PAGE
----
- Horwitz, M. J. (1985). Santa Clara revisited: The development of corporate theory. West Virginia Law Review, 88, 193–224.Google Scholar
- Judge, M. (2016). AT&T CEO Delivers rousing speech on racial tension in American society.The Root. Retrieved from: https://www.theroot.com/at-t-ceo-delivers-rousing-speech-on-racial-tension-in-a-1790857039.
- Kolakowski, L. (2005). Main currents of Marxism: The founders; the golden age; the breakdown. New York: W. W. Norton & Company, Inc.Google Scholar
- Kornweibel, T. Jr. (2010). Railroads in the African American experience: A photographic journey. Baltimore, MD: Johns Hopkins University Press.Google Scholar
- Lukács, Y. (1923). History and class consciousness (Livingstone, R., Trans.). London: Merlin Press, 1967. Retrieved from http://marxists.org/archive/lukacs/works/history/index.htm. Retrieved 15 Jan 2017.
- Lund, J. (2015). We went to Starbucks to talk to baristas about race. Rolling Stone. Retrieved from https://www.rollingstone.com/culture/features/we-went-to-starbucks-to-talk-to-baristas-about-race-20150320. Retrieved 6 Apr 2015.
- Magliocca, G. N. (2013). American founding son: John Bingham and the invention of the fourteenth amendment. New York: New York University Press.Google Scholar
- McAdam, D. (1982). Political process and the development of black insurgency: 1930–1970. Chicago: University of Chicago Press.Google Scholar
- Million, D. (2001). Competing conceptions of corporate personhood. Stanford Agora: An online journal of legal perspectives, 2(1). Retrieved from http://agora.stanford.edu/agora/libArticles2/agora2v1.pdf. Retrieved 12 Dec 2015.
- Mills, C. W. (2004). Racial exploitation and the wages of whiteness. In G. Yancy (Ed.), What white looks like: African-American philosophers on the question of whiteness (pp. 25–54). New York: Routledge.Google Scholar
- Moore, D., & Mitchell, M. (2006). Black codes in Georgia. Atlanta: The APEX Museum.Google Scholar
- Nkomo, S. M. (1992). The emperor has no clothes: Rewriting “race in organizations. Academy of Management Review, 17(3), 487–513.Google Scholar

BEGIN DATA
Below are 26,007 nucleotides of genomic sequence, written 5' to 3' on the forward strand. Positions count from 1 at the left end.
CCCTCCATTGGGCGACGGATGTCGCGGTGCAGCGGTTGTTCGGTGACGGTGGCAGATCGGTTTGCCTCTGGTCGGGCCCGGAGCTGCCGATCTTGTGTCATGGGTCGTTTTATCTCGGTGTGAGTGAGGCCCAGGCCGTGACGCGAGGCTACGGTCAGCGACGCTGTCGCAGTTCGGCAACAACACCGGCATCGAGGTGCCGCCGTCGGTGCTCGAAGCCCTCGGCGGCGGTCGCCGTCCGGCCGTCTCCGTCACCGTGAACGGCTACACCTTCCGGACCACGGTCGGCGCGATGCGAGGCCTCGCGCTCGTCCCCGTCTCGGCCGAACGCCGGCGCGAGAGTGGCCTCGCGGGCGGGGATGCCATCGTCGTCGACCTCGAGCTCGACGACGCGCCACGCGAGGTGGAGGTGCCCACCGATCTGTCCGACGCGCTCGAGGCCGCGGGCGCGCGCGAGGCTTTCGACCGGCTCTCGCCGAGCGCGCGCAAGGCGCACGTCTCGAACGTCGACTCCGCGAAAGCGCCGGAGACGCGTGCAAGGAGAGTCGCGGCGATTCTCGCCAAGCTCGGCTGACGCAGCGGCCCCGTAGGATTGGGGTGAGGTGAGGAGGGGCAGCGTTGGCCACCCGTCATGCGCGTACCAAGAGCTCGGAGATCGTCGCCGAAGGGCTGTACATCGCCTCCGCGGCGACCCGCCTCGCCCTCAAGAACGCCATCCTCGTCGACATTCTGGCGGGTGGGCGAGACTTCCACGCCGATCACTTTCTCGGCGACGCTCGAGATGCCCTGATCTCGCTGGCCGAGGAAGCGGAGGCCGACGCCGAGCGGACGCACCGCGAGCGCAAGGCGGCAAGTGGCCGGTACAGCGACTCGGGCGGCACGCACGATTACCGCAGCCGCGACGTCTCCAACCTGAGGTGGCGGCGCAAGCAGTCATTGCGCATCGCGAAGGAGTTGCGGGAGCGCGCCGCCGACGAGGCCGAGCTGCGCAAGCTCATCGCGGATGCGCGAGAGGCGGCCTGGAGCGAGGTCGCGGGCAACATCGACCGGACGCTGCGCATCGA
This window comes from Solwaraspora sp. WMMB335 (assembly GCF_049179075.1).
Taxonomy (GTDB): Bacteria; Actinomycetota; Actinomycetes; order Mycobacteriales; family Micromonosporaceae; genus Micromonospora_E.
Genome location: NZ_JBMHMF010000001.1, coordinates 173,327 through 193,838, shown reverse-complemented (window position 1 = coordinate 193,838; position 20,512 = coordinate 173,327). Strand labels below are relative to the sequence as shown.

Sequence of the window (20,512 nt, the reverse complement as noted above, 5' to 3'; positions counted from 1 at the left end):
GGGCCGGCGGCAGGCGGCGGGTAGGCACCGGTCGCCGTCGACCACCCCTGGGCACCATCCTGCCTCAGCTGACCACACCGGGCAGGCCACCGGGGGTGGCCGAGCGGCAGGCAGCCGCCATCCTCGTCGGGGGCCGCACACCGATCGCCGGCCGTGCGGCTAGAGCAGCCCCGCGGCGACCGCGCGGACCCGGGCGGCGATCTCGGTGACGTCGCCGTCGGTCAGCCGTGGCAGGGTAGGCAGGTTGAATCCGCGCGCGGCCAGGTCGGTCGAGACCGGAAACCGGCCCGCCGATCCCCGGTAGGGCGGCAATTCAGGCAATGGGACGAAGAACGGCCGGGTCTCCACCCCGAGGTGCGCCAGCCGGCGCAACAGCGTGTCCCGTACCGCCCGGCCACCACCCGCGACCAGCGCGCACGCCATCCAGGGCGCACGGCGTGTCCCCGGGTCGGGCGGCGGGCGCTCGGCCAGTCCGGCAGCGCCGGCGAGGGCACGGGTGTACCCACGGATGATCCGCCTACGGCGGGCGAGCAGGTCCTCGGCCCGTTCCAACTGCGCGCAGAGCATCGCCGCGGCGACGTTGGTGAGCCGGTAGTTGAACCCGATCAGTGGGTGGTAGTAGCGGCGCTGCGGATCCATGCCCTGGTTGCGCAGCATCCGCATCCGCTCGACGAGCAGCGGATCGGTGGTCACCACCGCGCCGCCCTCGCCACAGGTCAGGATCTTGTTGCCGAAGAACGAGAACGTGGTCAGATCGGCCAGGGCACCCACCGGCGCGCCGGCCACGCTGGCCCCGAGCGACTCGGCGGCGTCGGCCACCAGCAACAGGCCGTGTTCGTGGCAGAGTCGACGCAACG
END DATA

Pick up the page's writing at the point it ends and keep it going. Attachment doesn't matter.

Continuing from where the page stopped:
- Northup, S. (1853/2014). Twelve years a slave. Los Angeles: Graymalkin Media. (Original work published in 1853).Google Scholar
- Pearce, N. (2015). The discrimination debate: Why it hurt Starbucks, but worked for Apple. Fortune. Retrieved from http://fortune.com/2015/04/03/the-discrimination-debate-why-it-hurt-starbucks-but-worked-for-apple/. Retrieved 6 Apr 2015.
- Porter, M. E., & Kramer, M. R. (2006). Strategy & society: The link between competitive advantage and corporate social responsibility. Harvard Business Review, 84(12), 78–92.Google Scholar
- Porter, M. E., & Kramer, M. R. (2011). Creating shared value. Harvard Business Review, 89(1–2), 62–77.Google Scholar
- Race Forward (n.d.). About Race Forward. Retrieved from https://www.raceforward.org/about. Retrieved 1 Dec 2017.
- Rosenthal, C. (2016). Slavery’s scientific management: Masters and managers. In S. Beckert & S. Rockman (Eds.), Slavery’s capitalism: A new history of American economic development. Philadelphia: University of Pennsylvania Press.Google Scholar
- Santa Clara v. Southern Pacific Railroad Company. (1886). 118 U.S. 394.Google Scholar
- Slaughterhouse Cases, 83 U.S. 16 Wall. 36 (1873).Google Scholar
- Smith, T. A. (2001). Competing conceptions of corporate personhood. Stanford Agora: An online journal of legal perspectives, 2(1). Retrieved from http://agora.stanford.edu/agora/libArticles2/agora2v1.pdf. Retrieved 12 Dec 2015.
- Stiller, R. (1972). Broken promises: The strange history of the Fourteenth Amendment. New York: Random House.Google Scholar
- Thomas, H. (1997). The slave trade: The story of the Atlantic slave trade 1440–1870. New York: Simon & Schuster Paperbacks.Google Scholar
- U.S. Const., amend. XIV (n.d). Retrieved from https://www.senate.gov/civics/constitution_item/constitution.htm#amdt_14_(1868). Retrieved 1 Dec 2017.
- Waymer, D. (2010). Does public relations scholarship have a place in race? In R. L. Heath (Ed.), The SAGE handbook of public relations (pp. 205–222). Thousand Oaks, CA: Sage.Google Scholar
- Woodward, C. V. (2002). The strange career of Jim Crow. Oxford: Oxford University Press.Google Scholar
- Zinn, H. (2010). A people’s history of the United States. New York: Harper Perennial Modern Classics.Google Scholar